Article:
3. 3. 2 CBO CBO was asked by members of the House Armed Services Committee to compare the costs of submarine maintenance at public and private shipyards. CBO’s analysis found that no matter which of the methods it used to calculate costs, private shipyards were less expensive, on average, than public shipyards for the most common type of overhaul for attack submarines.
  4. 4. 3 CBO CBO’s analysis:  Focused on the most common type of overhaul, the Docking Selected Restricted Availability (DSRA), for SSN-688 class submarines;  Used data from the Navy’s Visibility and Management of Operating and Support Costs (VAMOSC) system for costs, days of labor, and days in shipyard; and  Adjusted for changes in accounting methods starting in 1999. Sources: Naval VAMOSC database, available at www.vamosc.navy.mil; National Defense Authorization Act for Fiscal Year 2012, Section 832.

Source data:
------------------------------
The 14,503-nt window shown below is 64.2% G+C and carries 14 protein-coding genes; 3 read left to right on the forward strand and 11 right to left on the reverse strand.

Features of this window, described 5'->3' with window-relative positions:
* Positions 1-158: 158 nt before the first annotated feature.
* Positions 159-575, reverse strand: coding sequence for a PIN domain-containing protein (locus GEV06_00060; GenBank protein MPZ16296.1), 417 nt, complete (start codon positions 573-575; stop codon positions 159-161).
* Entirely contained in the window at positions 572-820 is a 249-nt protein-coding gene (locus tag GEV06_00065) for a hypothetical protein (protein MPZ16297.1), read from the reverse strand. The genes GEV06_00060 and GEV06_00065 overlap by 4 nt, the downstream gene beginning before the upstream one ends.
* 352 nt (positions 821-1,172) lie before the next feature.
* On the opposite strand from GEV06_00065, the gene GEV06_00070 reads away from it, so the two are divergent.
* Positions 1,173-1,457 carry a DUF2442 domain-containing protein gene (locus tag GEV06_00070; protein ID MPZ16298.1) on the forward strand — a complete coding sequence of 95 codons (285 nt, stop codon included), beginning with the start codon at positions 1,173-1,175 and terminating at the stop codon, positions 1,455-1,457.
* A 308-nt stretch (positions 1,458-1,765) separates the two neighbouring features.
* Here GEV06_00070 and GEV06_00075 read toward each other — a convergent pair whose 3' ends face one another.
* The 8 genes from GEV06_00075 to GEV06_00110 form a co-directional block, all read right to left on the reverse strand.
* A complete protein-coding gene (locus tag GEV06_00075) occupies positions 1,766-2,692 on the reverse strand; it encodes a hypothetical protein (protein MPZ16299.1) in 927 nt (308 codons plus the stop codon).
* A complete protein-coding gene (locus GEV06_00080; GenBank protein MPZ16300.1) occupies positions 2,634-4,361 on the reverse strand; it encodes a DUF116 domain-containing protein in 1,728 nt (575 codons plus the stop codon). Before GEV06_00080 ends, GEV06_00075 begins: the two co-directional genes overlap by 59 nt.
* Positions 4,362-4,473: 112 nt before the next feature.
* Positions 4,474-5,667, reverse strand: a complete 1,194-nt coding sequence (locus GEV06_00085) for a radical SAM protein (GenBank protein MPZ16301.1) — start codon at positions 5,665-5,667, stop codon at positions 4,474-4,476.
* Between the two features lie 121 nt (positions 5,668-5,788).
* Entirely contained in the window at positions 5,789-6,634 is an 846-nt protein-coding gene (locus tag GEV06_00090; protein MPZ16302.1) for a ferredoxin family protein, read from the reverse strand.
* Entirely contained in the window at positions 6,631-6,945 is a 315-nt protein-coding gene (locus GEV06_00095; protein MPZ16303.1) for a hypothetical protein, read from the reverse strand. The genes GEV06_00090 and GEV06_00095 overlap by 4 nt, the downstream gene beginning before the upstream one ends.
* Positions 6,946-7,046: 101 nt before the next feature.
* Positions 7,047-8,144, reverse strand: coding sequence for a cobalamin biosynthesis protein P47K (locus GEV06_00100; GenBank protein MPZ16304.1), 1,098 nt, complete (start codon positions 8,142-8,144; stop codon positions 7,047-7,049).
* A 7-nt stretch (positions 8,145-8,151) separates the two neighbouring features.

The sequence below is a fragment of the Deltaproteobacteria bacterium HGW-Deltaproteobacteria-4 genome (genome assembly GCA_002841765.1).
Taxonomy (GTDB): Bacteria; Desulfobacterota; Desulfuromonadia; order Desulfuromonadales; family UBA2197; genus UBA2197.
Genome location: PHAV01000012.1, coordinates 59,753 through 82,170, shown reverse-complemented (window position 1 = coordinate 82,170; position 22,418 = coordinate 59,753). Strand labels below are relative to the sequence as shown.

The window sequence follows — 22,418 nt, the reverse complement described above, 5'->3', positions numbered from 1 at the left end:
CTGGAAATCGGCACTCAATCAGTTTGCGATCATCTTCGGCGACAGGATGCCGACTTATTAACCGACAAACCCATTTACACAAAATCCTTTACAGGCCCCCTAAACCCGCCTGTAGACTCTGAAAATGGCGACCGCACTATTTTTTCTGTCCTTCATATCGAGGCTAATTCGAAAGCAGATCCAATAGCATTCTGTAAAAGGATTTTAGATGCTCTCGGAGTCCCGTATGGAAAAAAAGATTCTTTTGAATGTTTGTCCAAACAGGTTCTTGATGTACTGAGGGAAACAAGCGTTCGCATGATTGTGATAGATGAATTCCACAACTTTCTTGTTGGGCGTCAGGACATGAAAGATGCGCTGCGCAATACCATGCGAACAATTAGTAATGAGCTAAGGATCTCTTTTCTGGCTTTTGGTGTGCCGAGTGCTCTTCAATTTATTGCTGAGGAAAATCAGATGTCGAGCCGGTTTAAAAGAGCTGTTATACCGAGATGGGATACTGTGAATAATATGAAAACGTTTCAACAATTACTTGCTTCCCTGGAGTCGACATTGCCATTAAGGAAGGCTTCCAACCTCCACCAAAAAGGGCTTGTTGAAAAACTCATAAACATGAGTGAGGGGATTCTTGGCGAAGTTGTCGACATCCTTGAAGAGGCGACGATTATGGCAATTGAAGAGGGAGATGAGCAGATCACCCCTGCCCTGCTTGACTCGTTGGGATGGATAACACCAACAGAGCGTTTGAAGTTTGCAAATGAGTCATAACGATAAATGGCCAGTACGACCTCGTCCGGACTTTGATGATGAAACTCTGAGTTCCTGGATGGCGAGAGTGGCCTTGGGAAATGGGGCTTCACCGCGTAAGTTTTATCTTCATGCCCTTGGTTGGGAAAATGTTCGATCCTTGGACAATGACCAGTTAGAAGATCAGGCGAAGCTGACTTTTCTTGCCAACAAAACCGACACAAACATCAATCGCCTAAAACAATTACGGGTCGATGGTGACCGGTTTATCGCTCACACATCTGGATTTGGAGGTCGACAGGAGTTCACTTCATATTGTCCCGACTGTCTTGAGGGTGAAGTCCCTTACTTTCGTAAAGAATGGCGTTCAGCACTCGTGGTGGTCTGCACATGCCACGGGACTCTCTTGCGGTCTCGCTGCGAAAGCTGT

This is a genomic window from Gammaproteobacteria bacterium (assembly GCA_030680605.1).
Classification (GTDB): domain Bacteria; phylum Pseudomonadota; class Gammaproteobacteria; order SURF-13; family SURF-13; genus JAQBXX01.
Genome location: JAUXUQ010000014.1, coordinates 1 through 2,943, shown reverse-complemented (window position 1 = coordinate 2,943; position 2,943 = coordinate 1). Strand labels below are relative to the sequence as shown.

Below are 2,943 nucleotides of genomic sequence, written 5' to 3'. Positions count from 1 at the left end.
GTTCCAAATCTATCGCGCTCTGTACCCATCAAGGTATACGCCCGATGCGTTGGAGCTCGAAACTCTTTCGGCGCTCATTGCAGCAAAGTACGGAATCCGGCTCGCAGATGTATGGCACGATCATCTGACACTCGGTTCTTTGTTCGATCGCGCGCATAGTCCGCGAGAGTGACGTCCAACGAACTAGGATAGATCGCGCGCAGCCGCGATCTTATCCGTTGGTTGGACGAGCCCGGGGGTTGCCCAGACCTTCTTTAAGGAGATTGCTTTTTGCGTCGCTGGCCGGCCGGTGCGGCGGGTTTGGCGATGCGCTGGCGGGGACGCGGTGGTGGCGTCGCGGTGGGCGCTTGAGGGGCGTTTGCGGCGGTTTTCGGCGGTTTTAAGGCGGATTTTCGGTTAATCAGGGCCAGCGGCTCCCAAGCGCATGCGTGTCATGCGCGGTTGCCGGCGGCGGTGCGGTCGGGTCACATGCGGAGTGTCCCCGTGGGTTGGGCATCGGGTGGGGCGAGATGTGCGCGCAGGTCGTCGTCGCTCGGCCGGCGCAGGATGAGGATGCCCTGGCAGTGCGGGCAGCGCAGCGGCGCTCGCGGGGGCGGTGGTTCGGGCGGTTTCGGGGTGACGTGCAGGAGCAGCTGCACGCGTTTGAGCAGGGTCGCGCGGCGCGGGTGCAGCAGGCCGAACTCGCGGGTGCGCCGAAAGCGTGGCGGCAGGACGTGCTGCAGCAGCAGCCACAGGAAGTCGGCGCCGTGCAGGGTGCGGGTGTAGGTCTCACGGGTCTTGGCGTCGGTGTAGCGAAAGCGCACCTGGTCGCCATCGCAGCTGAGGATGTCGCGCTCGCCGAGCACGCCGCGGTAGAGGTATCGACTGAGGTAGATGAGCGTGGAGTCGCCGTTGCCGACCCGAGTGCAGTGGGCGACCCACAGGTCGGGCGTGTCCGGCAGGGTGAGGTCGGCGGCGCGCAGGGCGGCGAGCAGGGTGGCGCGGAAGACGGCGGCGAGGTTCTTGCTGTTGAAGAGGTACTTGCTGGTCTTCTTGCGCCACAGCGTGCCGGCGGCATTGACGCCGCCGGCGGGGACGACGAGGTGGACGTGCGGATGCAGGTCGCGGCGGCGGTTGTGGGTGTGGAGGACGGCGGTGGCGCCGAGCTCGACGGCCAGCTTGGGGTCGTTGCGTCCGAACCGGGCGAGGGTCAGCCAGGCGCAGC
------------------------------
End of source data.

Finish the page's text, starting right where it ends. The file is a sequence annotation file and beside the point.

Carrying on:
5. 5. 4 CBO CBO made comparisons of the following between public and private shipyards:  Unadjusted costs (as reported in the Navy’s data system),  Costs adjusted to include comparable overhead activities, and  Costs estimated using a model that accounts for differences in the age of the submarine and its maintenance plan as well as including comparable overhead. Those comparisons were made for various time periods.